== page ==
When JD Beebe was looking for a job, he didn’t bother with the listings. He did what he does best: started a buzz.
As Mashable reported under the headline 6 Ways to Get a Tech Job Without a Tech Degree:
“It takes some creativity, charm, smarts and nerve, but you can become an industry thought leader before you even have a job in the industry. JD Beebe, a young copywriter, creative and entrepreneur is a good example. He made his way into the agency world by starting a Paper.li online newspaper called Ad Agency Thought Sauce that aggregated links from ad agency tweets. Agencies saw him re-sharing their links, and this functioned as a constant series of soft introductions.”
It’s not the first time JD has made the headlines. He’s been featured in media for his Hamm-O-Gram and GrabsomeGoodby websites, and his ecommerce sites where you can buy a fake beard for every occasion or a Halloween outfit inspired by the news (speciality: Princess Beatrice’s hat).
Hamm-O-Gram, in case you missed it, was a website selling Valentine’s Day pictures of the handsome Jon Hamm to be mailed to a loved one along with a love letter smelling of aftershave. GrabsomeGoodby was JD’s reaction to 150 colleagues at the Goodby agency being laid off – reframing the firings as a bunch of talent newly available. You may have heard about JD’s other press like the Stun Fone spoof too … but back to the latest one.
Did curating content really get you a new job?
It really did get me a job, not to mention a ton of interviews! I set up my Ad Agency Thought Sauce as I was moving from LA to NYC for a number of reasons:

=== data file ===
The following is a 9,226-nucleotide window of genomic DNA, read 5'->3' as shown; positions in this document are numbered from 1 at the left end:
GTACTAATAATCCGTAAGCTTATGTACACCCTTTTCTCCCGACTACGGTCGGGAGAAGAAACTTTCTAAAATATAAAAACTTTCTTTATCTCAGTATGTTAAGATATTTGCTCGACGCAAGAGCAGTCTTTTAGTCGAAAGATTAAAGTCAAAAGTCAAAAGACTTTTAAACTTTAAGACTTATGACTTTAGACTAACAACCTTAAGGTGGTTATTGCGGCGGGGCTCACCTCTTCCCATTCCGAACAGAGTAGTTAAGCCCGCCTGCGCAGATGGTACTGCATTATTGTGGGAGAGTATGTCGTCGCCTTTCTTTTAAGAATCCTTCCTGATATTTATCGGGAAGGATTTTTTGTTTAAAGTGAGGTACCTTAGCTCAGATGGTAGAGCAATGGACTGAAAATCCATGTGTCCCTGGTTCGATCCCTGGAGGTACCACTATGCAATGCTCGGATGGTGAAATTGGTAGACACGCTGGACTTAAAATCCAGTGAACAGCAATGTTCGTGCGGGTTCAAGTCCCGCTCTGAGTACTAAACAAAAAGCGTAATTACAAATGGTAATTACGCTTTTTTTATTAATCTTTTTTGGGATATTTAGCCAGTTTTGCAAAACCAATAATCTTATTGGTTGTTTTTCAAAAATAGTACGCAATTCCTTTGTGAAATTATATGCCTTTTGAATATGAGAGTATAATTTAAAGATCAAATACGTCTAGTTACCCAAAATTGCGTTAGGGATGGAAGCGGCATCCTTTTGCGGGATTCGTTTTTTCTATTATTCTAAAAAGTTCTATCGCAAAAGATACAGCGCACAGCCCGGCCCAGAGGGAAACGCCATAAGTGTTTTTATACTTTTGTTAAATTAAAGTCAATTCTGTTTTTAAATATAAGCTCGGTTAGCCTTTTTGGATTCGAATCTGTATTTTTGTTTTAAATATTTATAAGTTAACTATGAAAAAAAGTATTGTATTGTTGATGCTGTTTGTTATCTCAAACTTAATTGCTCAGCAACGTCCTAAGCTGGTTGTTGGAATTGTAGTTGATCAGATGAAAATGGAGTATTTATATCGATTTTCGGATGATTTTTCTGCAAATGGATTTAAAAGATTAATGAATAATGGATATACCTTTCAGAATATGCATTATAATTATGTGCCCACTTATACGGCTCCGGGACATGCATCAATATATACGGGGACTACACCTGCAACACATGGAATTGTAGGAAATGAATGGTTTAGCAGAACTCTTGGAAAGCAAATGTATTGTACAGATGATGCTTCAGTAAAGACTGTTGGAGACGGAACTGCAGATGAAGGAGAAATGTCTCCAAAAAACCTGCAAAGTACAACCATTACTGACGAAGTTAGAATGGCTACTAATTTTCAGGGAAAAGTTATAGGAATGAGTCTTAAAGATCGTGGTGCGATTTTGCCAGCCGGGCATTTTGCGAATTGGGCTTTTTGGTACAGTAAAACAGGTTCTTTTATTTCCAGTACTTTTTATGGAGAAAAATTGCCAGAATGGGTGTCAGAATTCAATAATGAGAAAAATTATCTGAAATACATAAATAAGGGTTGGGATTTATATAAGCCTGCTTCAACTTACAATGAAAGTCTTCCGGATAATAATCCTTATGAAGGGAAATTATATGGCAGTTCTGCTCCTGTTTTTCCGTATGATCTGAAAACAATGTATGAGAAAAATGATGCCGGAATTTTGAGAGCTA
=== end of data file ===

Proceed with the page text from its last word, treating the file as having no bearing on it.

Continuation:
- I wanted a place to learn and consume information more quickly
- I thought this method outpaced publishers like Adweek because it was immediate, from the horse’s mouth and generally relayed the opinions of agencies
- Figured it might catch some attention. Anyhoo, it ended up working surprisingly well. Within the first few weeks of AATS being live, I received replies from 5 different agencies (or reps from agencies).
That’s where I had to act quickly. I would immediately figure out who the person was who had sent me the reply or what that agency had been working on.
Then I’d craft a personalized response and ask for an interview. I ended up meeting with 3 agencies and eventually took a freelance position at HUGE in Brooklyn.
It was actually Aaron Shapiro, CEO of HUGE who wrote that Mashable article. I guess my strategy made an impression!
What’s the job?
I am now a Senior Copywriter at Noise based in NYC working on tons of clients and doing some really fun work.
How else can someone get a job in a creative agency, without starting by making the tea?
There are a ton of ways. There is the tea/coffee route (I started off that way with internships and assistant jobs). The good part about that direction is you can understand how an agency works first before choosing which direction you want to attain (maybe you think you want to be a writer but find out that strategy is your thing).
There is also ad school. But the best piece of advice is to just start being curious, being creative and not being closeted about it.